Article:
AMD Reports First Quarter 2019 Financial Results- Gross margin expands to 41%, up 5 percentage points year-over-year

AMD today announced revenue for the first quarter of 2019 of $1.27 billion, operating income of $38 million, net income of $16 million and diluted
earnings per share of $0.01. On a non-GAAP(*) basis, operating income was $84 million, net income was $62 million and diluted earnings per share was $0.06.

"We delivered solid first quarter results with significant gross margin expansion as Ryzen and EPYC processor and datacenter GPU revenue more than doubled year-over-year," said Dr. Lisa Su, AMD president and CEO. "We look forward to the upcoming launches of our next-generation 7nm PC, gaming
and datacenter products which we expect to drive further market share gains and financial growth."

Intel CPU Shortages to Worsen Thru Q2-2019

Supplies of Intel processors will worsen in the second quarter of 2019 according to Taiwan-based industry observer DigiTimes. In a research-based report covering not just the DIY channel, but also the OEM channel focusing on notebook manufacturer, DigiTimes notes that heading into Q2, growth in demand for entry-level portables such as Chromebooks based on entry-level Intel processors, and mainstream notebooks powered by Core i3 processors, which make up the largest demographic of PC consumers in the market.

A pertinent concept to this report is supply-gap, the percentage difference between demand and supply. A positive supply-gap indicates demand exceeding supply and shortages. Leading notebook vendors HP, Dell, and Lenovo, reported supply-gaps of 5% going into Q3-2018, which severely impacted their bottom-lines. The companies waded through Q4 with 4-5%. DigiTimes reports that even Apple wasn't spared from shortages in "Amber Lake" processors. "In the first quarter of 2019, the Core i5 processors featuring Coffee Lake architecture are now having the worst supply shortfall. Some of the demand for Intel's entry-level Atom processors has turned to AMD, while some others have opted for Core i3 processors," the report reads. AMD's market-share among OEMs increased from 9.8% in Q1-2018 to 15.8% in Q1-2019.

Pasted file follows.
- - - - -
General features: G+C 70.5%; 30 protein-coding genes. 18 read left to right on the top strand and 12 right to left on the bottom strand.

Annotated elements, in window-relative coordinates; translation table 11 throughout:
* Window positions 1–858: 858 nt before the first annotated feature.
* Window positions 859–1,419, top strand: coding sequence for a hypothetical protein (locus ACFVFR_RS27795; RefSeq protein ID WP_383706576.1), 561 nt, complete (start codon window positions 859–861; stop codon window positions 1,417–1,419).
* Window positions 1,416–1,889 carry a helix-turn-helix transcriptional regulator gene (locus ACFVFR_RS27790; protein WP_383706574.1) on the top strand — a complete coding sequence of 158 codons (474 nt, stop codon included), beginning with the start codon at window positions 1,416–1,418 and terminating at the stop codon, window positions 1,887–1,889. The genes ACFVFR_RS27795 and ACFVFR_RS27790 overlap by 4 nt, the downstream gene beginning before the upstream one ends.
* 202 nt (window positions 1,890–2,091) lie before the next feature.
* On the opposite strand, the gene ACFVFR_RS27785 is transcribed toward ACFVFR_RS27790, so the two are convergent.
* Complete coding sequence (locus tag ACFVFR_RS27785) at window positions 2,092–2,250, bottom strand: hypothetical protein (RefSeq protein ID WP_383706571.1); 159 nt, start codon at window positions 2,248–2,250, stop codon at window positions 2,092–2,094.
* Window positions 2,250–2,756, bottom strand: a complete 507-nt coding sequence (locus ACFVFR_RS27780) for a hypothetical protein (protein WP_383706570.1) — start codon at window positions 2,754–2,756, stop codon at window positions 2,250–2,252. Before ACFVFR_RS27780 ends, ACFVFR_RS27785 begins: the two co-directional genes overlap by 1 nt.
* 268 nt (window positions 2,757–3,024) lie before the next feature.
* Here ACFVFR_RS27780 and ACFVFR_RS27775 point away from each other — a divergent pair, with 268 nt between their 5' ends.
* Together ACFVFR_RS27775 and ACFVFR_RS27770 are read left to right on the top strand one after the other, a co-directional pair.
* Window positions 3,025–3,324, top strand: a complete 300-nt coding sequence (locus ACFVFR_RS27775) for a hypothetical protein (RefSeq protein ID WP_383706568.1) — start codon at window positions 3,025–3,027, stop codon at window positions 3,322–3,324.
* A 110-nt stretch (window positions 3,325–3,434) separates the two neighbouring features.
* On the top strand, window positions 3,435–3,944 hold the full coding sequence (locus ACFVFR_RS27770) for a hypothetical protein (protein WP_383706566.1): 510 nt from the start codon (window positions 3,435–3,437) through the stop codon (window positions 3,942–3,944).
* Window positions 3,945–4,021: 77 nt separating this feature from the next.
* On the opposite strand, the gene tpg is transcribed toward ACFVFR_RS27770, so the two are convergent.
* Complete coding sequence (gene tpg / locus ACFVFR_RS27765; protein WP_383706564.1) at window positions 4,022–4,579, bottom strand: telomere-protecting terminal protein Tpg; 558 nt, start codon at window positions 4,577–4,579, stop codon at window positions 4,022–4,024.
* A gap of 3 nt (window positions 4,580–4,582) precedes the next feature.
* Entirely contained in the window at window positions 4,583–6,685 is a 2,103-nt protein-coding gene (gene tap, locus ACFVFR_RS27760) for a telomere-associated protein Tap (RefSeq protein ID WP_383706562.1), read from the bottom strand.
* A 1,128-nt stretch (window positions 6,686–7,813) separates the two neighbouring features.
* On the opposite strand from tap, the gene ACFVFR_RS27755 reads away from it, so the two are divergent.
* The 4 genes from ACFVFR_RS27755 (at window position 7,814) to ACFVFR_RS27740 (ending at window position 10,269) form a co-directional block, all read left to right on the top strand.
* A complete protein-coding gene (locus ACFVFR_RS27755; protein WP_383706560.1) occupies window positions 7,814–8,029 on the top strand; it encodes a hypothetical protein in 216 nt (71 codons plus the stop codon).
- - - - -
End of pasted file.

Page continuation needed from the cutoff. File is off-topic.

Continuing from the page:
Intel Reports Fourth-Quarter and Full-Year 2018 Financial Results

Intel Corporation today reported fourth-quarter and full-year 2018 financial results. The company also announced that its board of directors has approved a five percent increase in its cash dividend to $1.26 per-share on an annual basis. The board declared a quarterly dividend of $0.315 per-share on the company's common stock, which will be payable on March 1 to shareholders of record on February 7.

"2018 was a truly remarkable year for Intel with record revenue in every business segment and record profits as we transform the company to pursue our biggest market opportunity ever," said Bob Swan, Intel CFO and Interim CEO. "In the fourth quarter, we grew revenue, expanded earnings and previewed new 10nm-based products that position Intel to compete and win going forward. Looking ahead, we are forecasting another record year and raising the dividend based on our view that the explosive growth of data will drive continued demand for Intel products."

Toshiba Shows Off 96-Layer BiCS FLASH Alongside Plethora of Enterprise SSDs at CES 2019

During our visit with Toshiba at CES 2019, we were shown not only new technologies that they will be rapidly deploying but a large number of SSDs for various market segments. The biggest draw was their 96-layer BiCS Flash with 4-bit-per-cell quadruple-level cell (QLC) technology. Toshiba is now pushing the boundary for capacity as a single chip device can reach 1.33 Tb (Terabits) while a single package device with 16-dies stacked architecture can reach 2.66 TB. That said, they are already sampling their 1 TB NVMe single package BG4 series SSDs to PC OEM customers in limited quantities.

These latest drives with their new BiCS FLASH technology incorporate everything into a tiny SSD that offers class-leading storage with sequential read performance reaching up to 2250 MB/s. Random read performance can also hit exceptional levels reaching up to 380,000 IOPS. For now, these BG4 based drives are targeted at ultra-thin PC notebooks, IoT embedded systems and will be made available in four capacities including; 128 GB, 256 GB, 512 GB and finally 1 TB. To meet expected demand, Toshiba will also be opening a facility in Japan dedicated to this latest technology in order to bring even higher capacities per NAND module.

GeForce RTX Mobility Series Outed by Taiwanese OEM, CES Announcement Incoming?

Taiwanese OEM CJSCOPE has outed a tease for their upcoming HX 970 GX laptop, featuring an Intel 9th gen processor and NVIDIA's RX 2080 graphics card in an MXM form-factor. The Mobility version of the RX 2080 will feature the same 2944 CUDA cores, but an up to 1847 MHz core clock - better binning in the mobile versions of these chips, likely.